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How do we check the geometry of the phase space ? I mean in classical mechanics we use position and conjugate momenta as a space of all possible states of the particle. How do we know that this phase space is flat? In other words, is phase space of classical pendulum flat or curved like a cylinder?

Any reference concerning theory of dynamical systems for physicists and chaos would be useful.

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closed as too broad by Danu, Kyle Kanos, ACuriousMind, David Hammen, JamalS Jan 1 '15 at 19:44

Please edit the question to limit it to a specific problem with enough detail to identify an adequate answer. Avoid asking multiple distinct questions at once. See the How to Ask page for help clarifying this question. If this question can be reworded to fit the rules in the help center, please edit the question.

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    $\begingroup$ Do you mean symplectic manifolds? en.wikipedia.org/wiki/Symplectic_manifold. I don't think curvature is defined for symplectic geometry . There is a preserved phase space area element, though, but I don't know if that can be used to define a geometry on the manifold. $\endgroup$ – CuriousOne Dec 30 '14 at 20:46
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    $\begingroup$ @CuriousOne well yes, it tells you that it is chaotic, and the curvature, e.g. for a negative Riemannian curvature, neighboring paths diverge exponentially. Or maybe I mis-understood what you meant by "...anything about the system?"? $\endgroup$ – Phonon Dec 30 '14 at 21:29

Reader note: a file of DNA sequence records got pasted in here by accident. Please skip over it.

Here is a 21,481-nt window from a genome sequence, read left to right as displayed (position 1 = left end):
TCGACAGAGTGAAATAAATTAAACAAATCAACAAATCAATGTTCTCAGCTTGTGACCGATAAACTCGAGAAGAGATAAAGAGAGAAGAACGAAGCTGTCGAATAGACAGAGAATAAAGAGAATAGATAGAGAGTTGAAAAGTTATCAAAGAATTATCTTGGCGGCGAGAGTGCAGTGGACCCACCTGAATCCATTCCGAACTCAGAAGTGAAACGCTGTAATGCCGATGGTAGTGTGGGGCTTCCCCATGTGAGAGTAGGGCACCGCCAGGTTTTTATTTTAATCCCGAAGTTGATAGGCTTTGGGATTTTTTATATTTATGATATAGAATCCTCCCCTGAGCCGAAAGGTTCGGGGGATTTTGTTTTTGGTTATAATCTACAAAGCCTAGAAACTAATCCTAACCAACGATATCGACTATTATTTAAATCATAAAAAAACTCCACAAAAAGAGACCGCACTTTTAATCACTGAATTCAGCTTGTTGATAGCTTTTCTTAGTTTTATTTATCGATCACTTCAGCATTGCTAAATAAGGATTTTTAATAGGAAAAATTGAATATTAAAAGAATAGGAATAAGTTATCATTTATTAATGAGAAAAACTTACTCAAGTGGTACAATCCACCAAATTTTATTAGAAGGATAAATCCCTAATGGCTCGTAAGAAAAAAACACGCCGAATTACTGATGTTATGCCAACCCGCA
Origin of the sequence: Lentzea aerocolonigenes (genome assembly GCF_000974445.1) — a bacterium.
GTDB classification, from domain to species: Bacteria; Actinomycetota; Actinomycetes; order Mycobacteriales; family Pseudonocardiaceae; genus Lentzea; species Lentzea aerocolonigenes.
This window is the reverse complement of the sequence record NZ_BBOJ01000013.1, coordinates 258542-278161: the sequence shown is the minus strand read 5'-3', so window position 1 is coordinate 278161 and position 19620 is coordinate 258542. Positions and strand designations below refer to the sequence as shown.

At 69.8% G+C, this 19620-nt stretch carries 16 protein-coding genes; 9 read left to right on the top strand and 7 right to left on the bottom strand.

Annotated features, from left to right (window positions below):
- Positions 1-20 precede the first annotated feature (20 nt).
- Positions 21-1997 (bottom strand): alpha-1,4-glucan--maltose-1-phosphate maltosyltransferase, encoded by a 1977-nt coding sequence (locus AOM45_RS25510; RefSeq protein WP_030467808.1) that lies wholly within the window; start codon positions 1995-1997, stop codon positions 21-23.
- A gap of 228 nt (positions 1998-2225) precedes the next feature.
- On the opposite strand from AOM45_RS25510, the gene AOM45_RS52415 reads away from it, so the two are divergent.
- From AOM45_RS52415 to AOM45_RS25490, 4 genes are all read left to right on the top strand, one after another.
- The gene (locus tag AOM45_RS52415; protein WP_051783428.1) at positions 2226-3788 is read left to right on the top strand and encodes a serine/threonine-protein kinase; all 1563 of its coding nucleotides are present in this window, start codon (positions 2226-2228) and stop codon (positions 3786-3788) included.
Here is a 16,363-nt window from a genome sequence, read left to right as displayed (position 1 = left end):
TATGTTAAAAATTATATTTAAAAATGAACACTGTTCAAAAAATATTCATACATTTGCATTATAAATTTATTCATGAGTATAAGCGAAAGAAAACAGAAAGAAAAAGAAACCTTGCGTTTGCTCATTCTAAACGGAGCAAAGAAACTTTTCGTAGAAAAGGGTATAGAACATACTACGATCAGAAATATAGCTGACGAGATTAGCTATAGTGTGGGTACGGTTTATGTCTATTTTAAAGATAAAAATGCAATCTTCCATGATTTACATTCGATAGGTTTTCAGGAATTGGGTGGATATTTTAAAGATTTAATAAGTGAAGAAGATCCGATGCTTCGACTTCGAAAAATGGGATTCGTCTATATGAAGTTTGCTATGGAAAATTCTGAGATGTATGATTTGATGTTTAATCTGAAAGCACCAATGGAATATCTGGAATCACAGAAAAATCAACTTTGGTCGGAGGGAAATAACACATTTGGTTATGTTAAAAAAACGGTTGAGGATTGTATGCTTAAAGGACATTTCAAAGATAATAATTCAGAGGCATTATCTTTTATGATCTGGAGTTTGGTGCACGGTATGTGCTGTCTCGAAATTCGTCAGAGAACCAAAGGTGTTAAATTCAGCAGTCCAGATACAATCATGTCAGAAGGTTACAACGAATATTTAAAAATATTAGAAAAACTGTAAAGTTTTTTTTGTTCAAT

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    $\begingroup$ @CuriousOne the local stability is determined by the sign of eigenvalues of the Jacobi matrix, a dynamical system generated by smooth ODEs can be unstable without having to be non-integrable. The curvature tells you about the integrability, in other words the predictability of the system and not stability per se. $\endgroup$ – Phonon Dec 30 '14 at 21:42
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    $\begingroup$ As it stands, this post (v2) with several sub-questions ranging from symplectic geometry to reference request for chaos theory seems too broad. $\endgroup$ – Qmechanic Dec 30 '14 at 22:45
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The phase space of classical mechanics is a cotangent bundle to a manifold $\Gamma$, known as the "configuration space". The latter is locally described by the set of generalised coordinates, so once you know how to patch the whole configuration space with (smooth) charts you get an atlas and therefore a smooth structure on $\Gamma$. At this point you can then use differential geometry to study the properties of the configuration space, the phase space being just $T^*\Gamma$, which carries a natural symplectic structure. Sometimes $\Gamma$, and hence $T^*\Gamma$ has nice topological properties, like not being Hausdorff and stuff (though I can't really recall a specific example, perhaps a double pendulum or something).

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  • $\begingroup$ Wait, don't you mean $\Gamma$ IS Hausdorff? A non-Hausdorff phase space would be problematical... $\endgroup$ – Alex Nelson Dec 30 '14 at 23:00
  • $\begingroup$ I'm referring to the whole phase space, i.e. $T^*\Gamma$. I believe it is possible to find mechanical systems with such a property $\endgroup$ – Phoenix87 Dec 30 '14 at 23:02
  • $\begingroup$ I'm just rather shocked to hear it for mechanical systems. I know in $2+1$-dimensional GR, for example, you can end up with a phase space that's non-Hausdorff...but I assumed it was always just field theories that had such peculiarities. (I may be mistaken, which is why I ask about such things) $\endgroup$ – Alex Nelson Dec 30 '14 at 23:09

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